This is all to say that what offensive linemen do in football is not well understood. When the NFL finally started to act on widespread concussions and the resultant uptick in chronic traumatic encephalopathy — if you never have, please read about the life and death of Dave Duerson — they focused on open-field helmet-to-helmet hits and defensive players targeting quarterbacks, running backs, and receivers (so-called "skill positions"). They ignored the constant battering that offensive linemen take, how repeated brain injury poses the greatest risk for long-term problems, how linemen are rewarded for staying on the field and playing through pain, and the ways in which they're encouraged to both be more aggressive and prioritize someone else's safety over their own.
Kurt Vonnegut said that his chief objection to life in general was that it was "too easy, when alive, to make horrible mistakes." This is what offensive line coaches live with: the notion that for every five simple circles drawn on a board, there are a nearly infinite number of possible threats looming out in the theoretical white space. Offensive plays give skill players arrows. Those arrows point down the field toward an endzone, a stopping point, a celebration. Those five simple circles stay on the board in the same place, and are on duty forever.
They are rough men in the business of protection.
Today, Hall has one of the most beautiful, thoughtful, human pieces on offensive linemen I've ever read, and which I've been quoting here throughout. It's called "The Business Of Protection," and subtitled "It Is Never, Ever About You." It's a story about Vanderbilt University's offensive line coach Herb Hand, who suffered a sudden and life-threatening brain hemorrhage waiting in line at a hotel breakfast bar on a recruiting trip. But Hand's story manages to become equally about football, fatherhood, the brain, the heart, how we defend ourselves from what's horrible in the things we love, and how we defend the people closest to us from ourselves.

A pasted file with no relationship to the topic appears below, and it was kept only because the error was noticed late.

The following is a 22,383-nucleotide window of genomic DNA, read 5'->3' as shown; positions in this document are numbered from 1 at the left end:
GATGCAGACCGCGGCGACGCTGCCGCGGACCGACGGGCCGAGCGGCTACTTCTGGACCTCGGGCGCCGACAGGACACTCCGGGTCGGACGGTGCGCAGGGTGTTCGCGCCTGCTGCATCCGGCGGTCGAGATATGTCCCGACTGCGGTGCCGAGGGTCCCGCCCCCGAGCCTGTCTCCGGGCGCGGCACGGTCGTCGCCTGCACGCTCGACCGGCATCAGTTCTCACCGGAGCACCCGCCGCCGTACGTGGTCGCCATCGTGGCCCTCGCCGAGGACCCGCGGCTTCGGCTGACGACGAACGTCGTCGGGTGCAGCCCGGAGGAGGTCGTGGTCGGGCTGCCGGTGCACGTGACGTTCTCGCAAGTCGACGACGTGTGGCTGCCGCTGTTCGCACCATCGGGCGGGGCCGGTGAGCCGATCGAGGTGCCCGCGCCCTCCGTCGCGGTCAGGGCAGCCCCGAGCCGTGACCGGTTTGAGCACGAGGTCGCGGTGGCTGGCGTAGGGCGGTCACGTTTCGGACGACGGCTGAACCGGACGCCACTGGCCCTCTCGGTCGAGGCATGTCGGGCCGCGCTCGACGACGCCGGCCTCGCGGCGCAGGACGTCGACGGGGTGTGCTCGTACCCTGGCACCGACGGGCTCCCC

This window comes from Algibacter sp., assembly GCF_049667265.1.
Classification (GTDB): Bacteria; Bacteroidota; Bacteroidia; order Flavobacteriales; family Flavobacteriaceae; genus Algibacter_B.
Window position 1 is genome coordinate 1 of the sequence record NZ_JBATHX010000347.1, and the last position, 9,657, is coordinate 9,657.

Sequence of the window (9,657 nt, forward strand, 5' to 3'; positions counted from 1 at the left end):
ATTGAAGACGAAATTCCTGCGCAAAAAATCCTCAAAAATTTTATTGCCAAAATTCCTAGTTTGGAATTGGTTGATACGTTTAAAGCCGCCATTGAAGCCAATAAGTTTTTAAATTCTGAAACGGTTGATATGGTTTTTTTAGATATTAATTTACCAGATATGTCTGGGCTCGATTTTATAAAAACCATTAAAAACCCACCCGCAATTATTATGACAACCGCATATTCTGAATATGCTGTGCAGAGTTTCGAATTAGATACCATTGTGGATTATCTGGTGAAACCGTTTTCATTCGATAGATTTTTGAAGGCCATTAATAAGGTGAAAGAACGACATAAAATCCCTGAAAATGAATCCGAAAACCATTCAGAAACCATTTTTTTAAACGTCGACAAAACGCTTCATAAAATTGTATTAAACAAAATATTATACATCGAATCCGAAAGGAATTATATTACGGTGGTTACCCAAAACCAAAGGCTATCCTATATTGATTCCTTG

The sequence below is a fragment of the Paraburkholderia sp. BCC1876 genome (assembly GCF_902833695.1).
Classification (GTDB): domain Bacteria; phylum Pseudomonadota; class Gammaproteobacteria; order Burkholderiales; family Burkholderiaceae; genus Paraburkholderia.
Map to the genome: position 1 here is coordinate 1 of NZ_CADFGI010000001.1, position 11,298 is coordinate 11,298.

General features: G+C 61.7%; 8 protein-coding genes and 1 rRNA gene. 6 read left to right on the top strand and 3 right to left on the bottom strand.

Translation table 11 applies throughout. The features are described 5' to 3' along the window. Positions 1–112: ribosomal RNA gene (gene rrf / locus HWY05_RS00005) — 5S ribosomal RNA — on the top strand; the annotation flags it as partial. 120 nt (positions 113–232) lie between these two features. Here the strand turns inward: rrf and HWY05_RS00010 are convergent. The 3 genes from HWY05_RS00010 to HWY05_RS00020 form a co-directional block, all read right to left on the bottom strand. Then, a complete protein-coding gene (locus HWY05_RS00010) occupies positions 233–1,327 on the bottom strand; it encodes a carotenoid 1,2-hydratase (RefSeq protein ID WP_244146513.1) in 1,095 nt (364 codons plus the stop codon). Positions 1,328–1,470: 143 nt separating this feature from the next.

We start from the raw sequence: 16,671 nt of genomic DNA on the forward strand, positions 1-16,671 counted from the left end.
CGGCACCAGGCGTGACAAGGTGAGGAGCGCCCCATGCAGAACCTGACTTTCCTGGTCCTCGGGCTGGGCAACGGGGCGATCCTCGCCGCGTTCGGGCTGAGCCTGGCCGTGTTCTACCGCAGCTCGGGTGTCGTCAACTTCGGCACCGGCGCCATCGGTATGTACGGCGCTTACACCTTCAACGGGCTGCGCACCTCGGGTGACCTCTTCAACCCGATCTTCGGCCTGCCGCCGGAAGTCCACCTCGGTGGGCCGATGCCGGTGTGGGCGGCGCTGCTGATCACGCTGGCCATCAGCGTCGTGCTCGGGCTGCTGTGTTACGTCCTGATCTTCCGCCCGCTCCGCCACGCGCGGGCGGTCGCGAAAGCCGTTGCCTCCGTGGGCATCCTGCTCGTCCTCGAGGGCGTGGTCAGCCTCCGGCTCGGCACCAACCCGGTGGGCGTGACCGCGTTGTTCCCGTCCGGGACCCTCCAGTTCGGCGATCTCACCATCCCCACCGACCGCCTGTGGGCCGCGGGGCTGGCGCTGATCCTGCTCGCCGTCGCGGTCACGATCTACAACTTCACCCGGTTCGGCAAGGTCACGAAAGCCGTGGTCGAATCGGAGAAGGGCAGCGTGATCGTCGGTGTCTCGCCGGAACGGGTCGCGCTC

When Hand had to have the impossible conversation — the one where you, with cellphone, stuck in a hospital far away from home, might have to say the last words you ever say to your children — he did what he was trained to do. He told them that he loved them, and that everything would be okay. The second part of that might not have been true at the time. The emergency room doctor certainly didn't think so, and neither did Hand. But standing between harm and others is what linemen do, even if there's little hope to be had in the face of numbers, size, and speed. There is a dot on the board, and a shield held against whatever slings and arrows lurk in the ether. It stands against harm until it cannot any longer.
Update: While I was writing this post, the NFL and 4500 former players (about one-third of the 12000 still living) reached a mediation agreement to settle a number of lawsuits over concussions for $765 million.
This figure includes legal fees, medical exams, the cost of noticing former players, and $10 million for research and education on the long-term effect of brain injuries, leaving $675 million to compensate former players who've suffered cognitive injuries (or, if dead, their families). The settlement applies only to players who've retired by the time court approves its terms. Current players will need a separate agreement to be compensated for existing and future injuries, and the NFL admits no liability.
As Buzzfeed sportswriter Erik Malinowski notes on Twitter: "Holy crap, what a bargain... ESPN pays $1.9 billion *every year* for Monday Night Football. 4,500 ex-players will get 40% of that (once) for decades of head trauma."